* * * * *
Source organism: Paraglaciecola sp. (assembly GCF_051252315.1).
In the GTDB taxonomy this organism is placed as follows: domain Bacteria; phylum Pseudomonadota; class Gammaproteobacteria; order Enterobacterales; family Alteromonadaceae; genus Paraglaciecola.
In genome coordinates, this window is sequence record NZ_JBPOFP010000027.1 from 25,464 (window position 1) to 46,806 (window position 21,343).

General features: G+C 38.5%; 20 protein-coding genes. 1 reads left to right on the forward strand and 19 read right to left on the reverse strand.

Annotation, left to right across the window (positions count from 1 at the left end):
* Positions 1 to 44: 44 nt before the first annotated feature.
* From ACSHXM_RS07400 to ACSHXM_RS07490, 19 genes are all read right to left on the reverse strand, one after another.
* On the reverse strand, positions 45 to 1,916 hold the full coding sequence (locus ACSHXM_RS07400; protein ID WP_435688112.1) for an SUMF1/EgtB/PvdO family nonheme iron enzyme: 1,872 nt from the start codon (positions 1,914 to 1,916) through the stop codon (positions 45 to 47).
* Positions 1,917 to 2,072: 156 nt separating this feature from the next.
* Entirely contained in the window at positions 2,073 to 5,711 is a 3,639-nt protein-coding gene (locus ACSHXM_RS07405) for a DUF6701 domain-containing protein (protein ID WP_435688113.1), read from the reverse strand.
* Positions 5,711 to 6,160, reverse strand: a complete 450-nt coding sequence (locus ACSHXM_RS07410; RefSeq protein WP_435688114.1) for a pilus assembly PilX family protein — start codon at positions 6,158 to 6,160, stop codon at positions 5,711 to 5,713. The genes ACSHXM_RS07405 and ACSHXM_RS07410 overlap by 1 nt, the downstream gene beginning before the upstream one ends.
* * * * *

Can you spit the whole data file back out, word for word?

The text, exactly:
Source organism: Paraglaciecola sp. (assembly GCF_051252315.1).
In the GTDB taxonomy this organism is placed as follows: domain Bacteria; phylum Pseudomonadota; class Gammaproteobacteria; order Enterobacterales; family Alteromonadaceae; genus Paraglaciecola.
In genome coordinates, this window is sequence record NZ_JBPOFP010000027.1 from 25,464 (window position 1) to 46,806 (window position 21,343).

General features: G+C 38.5%; 20 protein-coding genes. 1 reads left to right on the forward strand and 19 read right to left on the reverse strand.

Annotation, left to right across the window (positions count from 1 at the left end):
* Positions 1 to 44: 44 nt before the first annotated feature.
* From ACSHXM_RS07400 to ACSHXM_RS07490, 19 genes are all read right to left on the reverse strand, one after another.
* On the reverse strand, positions 45 to 1,916 hold the full coding sequence (locus ACSHXM_RS07400; protein ID WP_435688112.1) for an SUMF1/EgtB/PvdO family nonheme iron enzyme: 1,872 nt from the start codon (positions 1,914 to 1,916) through the stop codon (positions 45 to 47).
* Positions 1,917 to 2,072: 156 nt separating this feature from the next.
* Entirely contained in the window at positions 2,073 to 5,711 is a 3,639-nt protein-coding gene (locus ACSHXM_RS07405) for a DUF6701 domain-containing protein (protein ID WP_435688113.1), read from the reverse strand.
* Positions 5,711 to 6,160, reverse strand: a complete 450-nt coding sequence (locus ACSHXM_RS07410; RefSeq protein WP_435688114.1) for a pilus assembly PilX family protein — start codon at positions 6,158 to 6,160, stop codon at positions 5,711 to 5,713. The genes ACSHXM_RS07405 and ACSHXM_RS07410 overlap by 1 nt, the downstream gene beginning before the upstream one ends.